A Smiths Grove man facing trial in a homicide case is seeking evidence that shows his co-defendant expects a deal from prosecutors for cooperating with authorities and testifying against him.

Lawyers for Antonio Marsonel Wilson, 41, have filed a flurry of motions in his criminal case, in which he is charged with murder by complicity, tampering with physical evidence and abuse of a corpse.

Wilson is charged in the death of Smajo Miropija, 49, whose badly burned body was found Feb. 8, 2019, at a building on Porter Pike.

Wilson is accused of paying Jeffery Smith, 48, of Bowling Green, to kill Miropija, who was the father of Wilson’s girlfriend and had previously been in a physical altercation with Wilson, according to court records.

Smith is charged with murder, tampering with physical evidence and receiving stolen property.

Defense attorneys Rob Eggert and Ted Shouse filed eight motions Nov. 16 on behalf of Wilson, including a motion that seeks a court order requiring the Warren County Commonwealth’s Attorney’s Office to produce any evidence supporting Wilson’s innocence or that tends to negate any guilt.

Included in that motion is a request to produce evidence that Smith expects a deal for cooperating with authorities or testifying against Wilson.

“The defense will object to any situation where Mr. Smith gets on the stand and states that he is merely telling the truth and has no idea what’s going to happen to him after he testifies,” Eggert and Shouse said in their motion. “The defense respectfully submits this would be a sham and a deception.”

Wilson’s defense team argued that a jury should know whether Smith has received a deal, whether any deal is in writing and whether there have been any formal or informal promises to Smith for his cooperation.

A separate motion seeks the prohibition of any testimony from so-called “snitch witnesses” with a motive to cooperate with the prosecution and “shade the truth.”

Wilson’s attorneys argue that such testimony would be unreliable and request a hearing prior to trial to determine the reliability of the testimony from those witnesses.

Additional motions seek the suppression of evidence collected in the case, including evidence that a trip Wilson made to the Philippines shortly after Miropija was found dead suggests he fled authorities.

According to the Bowling Green Police Department, police made contact with Wilson on Feb. 9, 2019, the day after Miropija’s body was found, but he declined to speak with officers before saying he would come in later that day for questioning.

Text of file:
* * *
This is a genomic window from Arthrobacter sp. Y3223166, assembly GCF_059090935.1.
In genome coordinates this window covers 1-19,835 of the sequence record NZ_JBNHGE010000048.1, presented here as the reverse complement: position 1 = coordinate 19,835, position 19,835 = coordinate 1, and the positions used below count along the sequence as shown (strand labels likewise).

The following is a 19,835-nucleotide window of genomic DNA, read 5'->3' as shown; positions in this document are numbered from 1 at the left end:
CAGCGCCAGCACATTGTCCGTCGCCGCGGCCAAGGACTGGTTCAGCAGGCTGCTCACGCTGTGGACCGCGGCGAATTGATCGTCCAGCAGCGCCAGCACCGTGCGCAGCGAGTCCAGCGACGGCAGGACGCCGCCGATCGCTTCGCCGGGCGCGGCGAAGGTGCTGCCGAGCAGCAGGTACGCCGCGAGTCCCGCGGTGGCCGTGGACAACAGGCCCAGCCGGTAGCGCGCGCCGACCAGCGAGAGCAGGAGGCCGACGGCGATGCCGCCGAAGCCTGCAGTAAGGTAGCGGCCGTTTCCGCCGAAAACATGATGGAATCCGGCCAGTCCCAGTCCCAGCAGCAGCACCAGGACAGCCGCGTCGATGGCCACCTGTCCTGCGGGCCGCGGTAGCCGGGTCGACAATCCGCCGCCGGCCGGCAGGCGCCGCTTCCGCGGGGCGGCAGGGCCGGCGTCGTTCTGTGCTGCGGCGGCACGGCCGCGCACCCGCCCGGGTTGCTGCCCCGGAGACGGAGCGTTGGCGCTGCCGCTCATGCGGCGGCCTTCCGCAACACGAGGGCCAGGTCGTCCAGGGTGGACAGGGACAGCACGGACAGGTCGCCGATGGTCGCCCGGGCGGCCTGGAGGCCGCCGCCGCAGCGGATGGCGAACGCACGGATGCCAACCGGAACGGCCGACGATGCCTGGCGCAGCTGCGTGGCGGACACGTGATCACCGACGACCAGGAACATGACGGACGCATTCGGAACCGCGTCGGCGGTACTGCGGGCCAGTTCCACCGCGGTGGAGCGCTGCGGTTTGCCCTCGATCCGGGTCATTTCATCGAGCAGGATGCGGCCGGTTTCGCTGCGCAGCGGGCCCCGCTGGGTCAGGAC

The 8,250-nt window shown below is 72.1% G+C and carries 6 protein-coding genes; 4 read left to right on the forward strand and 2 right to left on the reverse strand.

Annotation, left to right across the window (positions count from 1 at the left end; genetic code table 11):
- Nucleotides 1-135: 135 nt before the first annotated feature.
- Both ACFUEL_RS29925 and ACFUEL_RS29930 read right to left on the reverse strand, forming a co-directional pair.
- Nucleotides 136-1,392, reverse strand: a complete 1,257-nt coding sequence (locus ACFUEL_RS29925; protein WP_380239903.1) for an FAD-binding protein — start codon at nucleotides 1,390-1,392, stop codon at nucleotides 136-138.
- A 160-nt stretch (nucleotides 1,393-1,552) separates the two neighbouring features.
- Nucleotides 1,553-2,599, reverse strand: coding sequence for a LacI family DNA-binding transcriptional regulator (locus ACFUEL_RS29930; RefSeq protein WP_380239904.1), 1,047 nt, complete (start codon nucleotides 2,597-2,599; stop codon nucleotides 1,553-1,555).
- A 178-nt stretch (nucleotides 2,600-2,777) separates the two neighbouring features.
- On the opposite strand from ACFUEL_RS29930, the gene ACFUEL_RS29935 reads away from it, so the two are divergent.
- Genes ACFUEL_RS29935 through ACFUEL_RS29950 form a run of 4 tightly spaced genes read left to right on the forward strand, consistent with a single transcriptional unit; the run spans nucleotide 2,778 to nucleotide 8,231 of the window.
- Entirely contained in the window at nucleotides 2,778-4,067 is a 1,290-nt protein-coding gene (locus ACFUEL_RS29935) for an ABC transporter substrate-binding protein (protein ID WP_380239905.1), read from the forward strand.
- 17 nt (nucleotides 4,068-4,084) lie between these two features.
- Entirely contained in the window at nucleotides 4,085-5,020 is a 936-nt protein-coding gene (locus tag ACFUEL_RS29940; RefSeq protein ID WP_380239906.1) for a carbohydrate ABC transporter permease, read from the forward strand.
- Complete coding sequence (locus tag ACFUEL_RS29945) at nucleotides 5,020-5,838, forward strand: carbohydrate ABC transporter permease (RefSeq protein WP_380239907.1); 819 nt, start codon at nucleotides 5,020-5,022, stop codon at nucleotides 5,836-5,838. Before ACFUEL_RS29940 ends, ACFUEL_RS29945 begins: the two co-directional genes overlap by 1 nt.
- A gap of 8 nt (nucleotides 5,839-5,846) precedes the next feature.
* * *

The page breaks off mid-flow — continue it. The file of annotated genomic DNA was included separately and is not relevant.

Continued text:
Further attempts to contact Wilson were unsuccessful, and police learned Feb. 11, 2019, that Wilson had made a trip to Chicago on the previous day and flew to the Philippines, where he was arrested the following month.

Eggert and Shouse said in their filings that Wilson has relatives in the Philippines.

“There is no evidence that the defendant was fleeing to avoid prosecution,” Eggert and Shouse said. “Counsel would respectfully request that any evidence of flight be excluded ... here, since Mr. Wilson has relatives in the Philippines, his trip there is unremarkable and not probative of guilt.”

One of the filings from Wilson’s defense team mentions that, during the investigation, a dog alerted to the alleged presence of accelerants inside a vehicle.

Wilson’s attorneys say that no accelerant was found and the alert from the dog cannot be considered reliable.

Another filing mentions that Smith claimed Wilson threw a cellphone from a car window in the area of Ky. 3145 on the right side of the ramp and that police found an apparent shattered glass screen and a digitizer in the area six weeks after Miropija’s death.

Eggert and Shouse argue that those items can’t be proved to have been part of a cellphone allegedly thrown out by Wilson and that they should not be admitted as evidence.

“Nobody knows for sure what the alleged items are or how long they had been at the location where they were found and whether or not they have anything to do with this case,” the motion says.

Other motions seek the suppression of evidence recovered from Wilson’s Smiths Grove address on the basis that they were the fruits of a faulty search warrant, the exclusion of cellphone tower location data due to questions of relevance and the prohibition of witnesses from testifying over video app Zoom on the grounds that it violates Wilson’s rights to confront his witnesses face to face.

Wilson is scheduled to appear in Warren Circuit Court on Tuesday. The case had been set for a Dec. 8 jury trial, but an emergency order issued Friday by the Kentucky Supreme Court in light of an upsurge in COVID-19 cases postponed all jury trials until after Feb. 1.

– Follow courts reporter Justin Story on Twitter @jstorydailynews or visit bgdailynews.com.